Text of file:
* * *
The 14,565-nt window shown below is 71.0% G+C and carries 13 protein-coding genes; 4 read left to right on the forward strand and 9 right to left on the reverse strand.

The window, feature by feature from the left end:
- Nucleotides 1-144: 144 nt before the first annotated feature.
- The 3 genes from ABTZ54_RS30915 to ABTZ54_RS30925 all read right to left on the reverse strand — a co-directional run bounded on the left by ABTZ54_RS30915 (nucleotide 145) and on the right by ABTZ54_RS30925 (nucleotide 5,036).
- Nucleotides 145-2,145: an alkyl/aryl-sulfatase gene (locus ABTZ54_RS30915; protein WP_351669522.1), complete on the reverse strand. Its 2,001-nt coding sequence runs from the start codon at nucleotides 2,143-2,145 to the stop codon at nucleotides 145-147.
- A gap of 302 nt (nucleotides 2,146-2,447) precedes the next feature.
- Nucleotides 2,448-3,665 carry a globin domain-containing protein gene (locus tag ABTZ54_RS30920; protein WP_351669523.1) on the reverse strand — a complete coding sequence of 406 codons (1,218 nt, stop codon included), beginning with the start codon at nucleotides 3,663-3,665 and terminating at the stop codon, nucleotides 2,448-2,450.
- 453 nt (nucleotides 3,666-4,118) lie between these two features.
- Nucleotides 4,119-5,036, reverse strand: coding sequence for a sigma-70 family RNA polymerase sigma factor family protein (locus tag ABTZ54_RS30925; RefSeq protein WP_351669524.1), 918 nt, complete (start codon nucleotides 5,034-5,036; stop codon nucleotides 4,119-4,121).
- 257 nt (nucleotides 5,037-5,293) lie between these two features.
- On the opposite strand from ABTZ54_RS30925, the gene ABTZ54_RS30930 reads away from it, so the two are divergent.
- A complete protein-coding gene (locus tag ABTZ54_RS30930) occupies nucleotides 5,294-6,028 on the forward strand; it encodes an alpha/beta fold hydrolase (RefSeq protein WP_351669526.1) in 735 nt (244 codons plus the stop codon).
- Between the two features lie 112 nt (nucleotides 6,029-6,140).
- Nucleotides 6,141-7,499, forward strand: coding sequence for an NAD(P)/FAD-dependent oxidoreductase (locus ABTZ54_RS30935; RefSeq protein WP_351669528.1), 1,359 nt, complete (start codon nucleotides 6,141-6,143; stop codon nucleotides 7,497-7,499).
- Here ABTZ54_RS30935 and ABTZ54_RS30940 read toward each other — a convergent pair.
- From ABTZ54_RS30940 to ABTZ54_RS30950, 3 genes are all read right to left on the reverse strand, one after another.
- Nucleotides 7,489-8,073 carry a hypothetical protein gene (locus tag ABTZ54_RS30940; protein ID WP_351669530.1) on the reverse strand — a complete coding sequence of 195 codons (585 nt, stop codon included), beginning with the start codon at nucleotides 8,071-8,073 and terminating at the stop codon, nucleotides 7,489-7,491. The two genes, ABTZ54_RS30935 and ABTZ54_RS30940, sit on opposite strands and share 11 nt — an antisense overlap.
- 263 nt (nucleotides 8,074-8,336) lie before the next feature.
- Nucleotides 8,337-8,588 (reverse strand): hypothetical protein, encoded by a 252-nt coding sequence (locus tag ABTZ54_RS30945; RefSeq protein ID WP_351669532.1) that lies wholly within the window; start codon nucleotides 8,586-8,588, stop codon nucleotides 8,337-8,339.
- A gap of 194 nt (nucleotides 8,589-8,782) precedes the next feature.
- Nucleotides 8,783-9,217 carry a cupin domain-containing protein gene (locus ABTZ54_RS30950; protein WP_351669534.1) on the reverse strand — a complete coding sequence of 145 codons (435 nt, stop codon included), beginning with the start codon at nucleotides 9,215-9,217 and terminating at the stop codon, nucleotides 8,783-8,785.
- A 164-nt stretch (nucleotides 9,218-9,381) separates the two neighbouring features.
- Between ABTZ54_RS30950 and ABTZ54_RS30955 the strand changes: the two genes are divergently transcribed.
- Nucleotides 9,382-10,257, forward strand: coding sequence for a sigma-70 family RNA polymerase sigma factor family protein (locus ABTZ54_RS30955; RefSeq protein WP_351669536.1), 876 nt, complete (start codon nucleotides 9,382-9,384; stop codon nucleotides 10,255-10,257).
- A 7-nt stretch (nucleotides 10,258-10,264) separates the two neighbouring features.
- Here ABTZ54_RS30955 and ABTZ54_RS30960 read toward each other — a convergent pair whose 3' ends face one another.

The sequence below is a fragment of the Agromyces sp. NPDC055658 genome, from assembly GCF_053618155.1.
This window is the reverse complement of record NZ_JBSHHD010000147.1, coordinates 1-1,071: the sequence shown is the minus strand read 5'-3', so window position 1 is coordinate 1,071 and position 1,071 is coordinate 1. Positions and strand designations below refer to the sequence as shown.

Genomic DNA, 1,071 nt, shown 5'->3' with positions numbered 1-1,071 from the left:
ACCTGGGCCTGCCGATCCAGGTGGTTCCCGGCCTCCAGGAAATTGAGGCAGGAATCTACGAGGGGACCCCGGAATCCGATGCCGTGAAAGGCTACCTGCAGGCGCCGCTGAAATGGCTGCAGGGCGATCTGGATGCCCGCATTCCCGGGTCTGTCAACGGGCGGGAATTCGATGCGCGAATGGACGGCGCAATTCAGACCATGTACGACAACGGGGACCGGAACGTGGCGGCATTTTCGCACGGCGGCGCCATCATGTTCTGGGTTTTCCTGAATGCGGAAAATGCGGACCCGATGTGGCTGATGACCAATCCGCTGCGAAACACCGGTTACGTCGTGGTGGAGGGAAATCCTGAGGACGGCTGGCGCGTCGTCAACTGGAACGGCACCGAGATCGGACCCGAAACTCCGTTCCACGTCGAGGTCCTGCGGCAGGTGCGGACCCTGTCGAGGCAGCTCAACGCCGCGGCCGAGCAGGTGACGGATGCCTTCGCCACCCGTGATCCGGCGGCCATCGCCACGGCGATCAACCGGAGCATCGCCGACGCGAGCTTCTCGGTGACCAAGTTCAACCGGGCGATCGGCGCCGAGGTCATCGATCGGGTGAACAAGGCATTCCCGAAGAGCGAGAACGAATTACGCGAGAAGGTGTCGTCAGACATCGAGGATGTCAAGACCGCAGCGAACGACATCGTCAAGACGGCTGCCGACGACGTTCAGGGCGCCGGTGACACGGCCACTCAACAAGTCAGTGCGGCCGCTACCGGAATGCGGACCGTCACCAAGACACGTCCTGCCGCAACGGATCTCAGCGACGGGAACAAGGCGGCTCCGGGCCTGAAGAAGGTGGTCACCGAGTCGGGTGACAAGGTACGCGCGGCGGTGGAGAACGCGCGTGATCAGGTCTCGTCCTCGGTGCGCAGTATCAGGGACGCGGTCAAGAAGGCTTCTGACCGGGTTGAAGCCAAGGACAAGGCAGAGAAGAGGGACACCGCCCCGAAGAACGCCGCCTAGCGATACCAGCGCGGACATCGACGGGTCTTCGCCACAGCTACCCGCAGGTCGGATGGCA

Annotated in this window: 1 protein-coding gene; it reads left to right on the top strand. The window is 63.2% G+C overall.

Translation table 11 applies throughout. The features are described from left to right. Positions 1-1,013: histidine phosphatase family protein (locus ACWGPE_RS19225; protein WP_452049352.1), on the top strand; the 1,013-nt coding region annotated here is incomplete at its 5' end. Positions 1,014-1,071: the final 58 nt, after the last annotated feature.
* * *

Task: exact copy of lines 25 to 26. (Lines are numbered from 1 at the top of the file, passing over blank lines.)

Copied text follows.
- A 7-nt stretch (nucleotides 10,258-10,264) separates the two neighbouring features.
- Here ABTZ54_RS30955 and ABTZ54_RS30960 read toward each other — a convergent pair whose 3' ends face one another.